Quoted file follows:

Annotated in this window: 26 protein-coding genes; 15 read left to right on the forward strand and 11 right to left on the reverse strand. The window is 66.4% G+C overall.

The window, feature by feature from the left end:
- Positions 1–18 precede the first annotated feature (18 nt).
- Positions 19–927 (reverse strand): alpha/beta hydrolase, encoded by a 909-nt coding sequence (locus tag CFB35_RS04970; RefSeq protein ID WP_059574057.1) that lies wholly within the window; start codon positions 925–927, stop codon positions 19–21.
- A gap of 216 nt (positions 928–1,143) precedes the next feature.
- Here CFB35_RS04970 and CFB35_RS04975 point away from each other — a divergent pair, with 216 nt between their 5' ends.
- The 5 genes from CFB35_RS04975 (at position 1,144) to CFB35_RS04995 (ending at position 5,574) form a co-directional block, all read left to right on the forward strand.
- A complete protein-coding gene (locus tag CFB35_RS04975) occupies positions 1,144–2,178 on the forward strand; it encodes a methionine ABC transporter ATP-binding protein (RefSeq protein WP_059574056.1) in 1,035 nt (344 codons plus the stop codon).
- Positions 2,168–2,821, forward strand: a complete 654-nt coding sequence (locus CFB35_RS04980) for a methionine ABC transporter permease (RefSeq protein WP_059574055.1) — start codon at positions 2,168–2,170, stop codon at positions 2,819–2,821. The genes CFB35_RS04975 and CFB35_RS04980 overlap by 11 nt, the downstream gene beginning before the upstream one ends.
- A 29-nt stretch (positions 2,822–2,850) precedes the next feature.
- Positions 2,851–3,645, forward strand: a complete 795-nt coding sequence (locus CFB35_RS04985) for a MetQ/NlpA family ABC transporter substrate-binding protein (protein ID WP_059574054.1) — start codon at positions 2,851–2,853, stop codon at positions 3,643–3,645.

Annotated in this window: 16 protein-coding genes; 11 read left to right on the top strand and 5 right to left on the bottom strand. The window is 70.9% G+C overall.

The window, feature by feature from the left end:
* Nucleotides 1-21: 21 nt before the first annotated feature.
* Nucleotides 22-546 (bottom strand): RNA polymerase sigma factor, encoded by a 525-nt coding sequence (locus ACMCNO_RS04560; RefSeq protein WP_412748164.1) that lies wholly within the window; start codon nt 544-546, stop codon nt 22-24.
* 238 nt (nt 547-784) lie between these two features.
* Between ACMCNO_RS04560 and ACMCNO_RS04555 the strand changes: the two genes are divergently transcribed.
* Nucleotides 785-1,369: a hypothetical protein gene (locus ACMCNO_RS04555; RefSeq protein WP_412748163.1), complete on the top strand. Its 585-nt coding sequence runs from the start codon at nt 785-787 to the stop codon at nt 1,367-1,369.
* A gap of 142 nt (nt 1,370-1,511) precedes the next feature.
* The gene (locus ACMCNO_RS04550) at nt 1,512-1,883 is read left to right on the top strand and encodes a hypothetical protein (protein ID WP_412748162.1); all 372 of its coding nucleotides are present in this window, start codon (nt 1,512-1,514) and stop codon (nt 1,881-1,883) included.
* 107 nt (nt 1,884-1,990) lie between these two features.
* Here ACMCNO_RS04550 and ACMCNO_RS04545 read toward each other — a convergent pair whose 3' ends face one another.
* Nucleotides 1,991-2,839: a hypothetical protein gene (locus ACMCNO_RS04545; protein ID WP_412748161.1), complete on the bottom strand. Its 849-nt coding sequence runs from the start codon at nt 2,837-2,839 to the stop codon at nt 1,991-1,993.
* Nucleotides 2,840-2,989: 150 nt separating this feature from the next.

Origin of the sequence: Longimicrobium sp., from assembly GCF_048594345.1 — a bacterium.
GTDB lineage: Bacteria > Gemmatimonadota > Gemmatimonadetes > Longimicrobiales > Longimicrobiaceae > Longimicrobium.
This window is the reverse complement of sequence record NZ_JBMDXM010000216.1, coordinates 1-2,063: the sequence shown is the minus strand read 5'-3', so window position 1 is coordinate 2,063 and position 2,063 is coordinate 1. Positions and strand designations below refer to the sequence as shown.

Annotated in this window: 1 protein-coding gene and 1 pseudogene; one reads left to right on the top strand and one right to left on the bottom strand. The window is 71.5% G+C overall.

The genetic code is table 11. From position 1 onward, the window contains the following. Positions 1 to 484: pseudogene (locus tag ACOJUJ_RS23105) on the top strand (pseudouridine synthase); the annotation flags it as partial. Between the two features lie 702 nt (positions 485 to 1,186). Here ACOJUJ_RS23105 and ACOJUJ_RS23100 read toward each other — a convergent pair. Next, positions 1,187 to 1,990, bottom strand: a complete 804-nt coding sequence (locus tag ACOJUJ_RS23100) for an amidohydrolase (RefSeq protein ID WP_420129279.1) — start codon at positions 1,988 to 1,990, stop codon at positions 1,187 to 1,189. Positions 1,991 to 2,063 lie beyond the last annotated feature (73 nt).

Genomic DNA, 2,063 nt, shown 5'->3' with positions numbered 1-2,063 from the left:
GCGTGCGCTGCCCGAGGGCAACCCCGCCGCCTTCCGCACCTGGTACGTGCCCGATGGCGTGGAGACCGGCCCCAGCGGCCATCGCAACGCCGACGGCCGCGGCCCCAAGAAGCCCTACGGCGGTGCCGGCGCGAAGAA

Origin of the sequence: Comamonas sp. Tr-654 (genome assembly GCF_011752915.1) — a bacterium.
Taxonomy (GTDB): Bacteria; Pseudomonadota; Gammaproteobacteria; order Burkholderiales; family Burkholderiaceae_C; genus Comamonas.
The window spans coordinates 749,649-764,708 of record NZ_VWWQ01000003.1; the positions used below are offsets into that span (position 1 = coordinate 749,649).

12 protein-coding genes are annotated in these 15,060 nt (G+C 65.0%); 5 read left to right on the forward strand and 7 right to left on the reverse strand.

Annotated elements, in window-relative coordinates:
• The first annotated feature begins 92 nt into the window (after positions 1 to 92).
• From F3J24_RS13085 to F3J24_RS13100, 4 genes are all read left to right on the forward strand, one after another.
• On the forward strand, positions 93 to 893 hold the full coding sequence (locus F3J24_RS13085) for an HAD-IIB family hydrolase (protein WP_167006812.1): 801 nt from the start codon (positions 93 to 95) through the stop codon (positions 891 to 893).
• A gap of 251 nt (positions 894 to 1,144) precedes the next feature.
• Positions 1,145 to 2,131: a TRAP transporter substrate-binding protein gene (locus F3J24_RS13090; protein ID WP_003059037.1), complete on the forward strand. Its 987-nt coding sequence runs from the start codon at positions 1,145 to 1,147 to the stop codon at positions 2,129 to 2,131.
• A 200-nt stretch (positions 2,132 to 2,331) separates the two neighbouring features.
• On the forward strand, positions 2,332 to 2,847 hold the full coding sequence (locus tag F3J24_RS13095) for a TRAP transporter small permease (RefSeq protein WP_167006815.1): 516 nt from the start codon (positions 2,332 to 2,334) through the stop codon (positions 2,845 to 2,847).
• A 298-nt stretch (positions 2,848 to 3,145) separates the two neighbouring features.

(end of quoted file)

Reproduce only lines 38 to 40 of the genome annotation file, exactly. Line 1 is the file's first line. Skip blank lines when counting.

• From F3J24_RS13085 to F3J24_RS13100, 4 genes are all read left to right on the forward strand, one after another.
• On the forward strand, positions 93 to 893 hold the full coding sequence (locus F3J24_RS13085) for an HAD-IIB family hydrolase (protein WP_167006812.1): 801 nt from the start codon (positions 93 to 95) through the stop codon (positions 891 to 893).
• A gap of 251 nt (positions 894 to 1,144) precedes the next feature.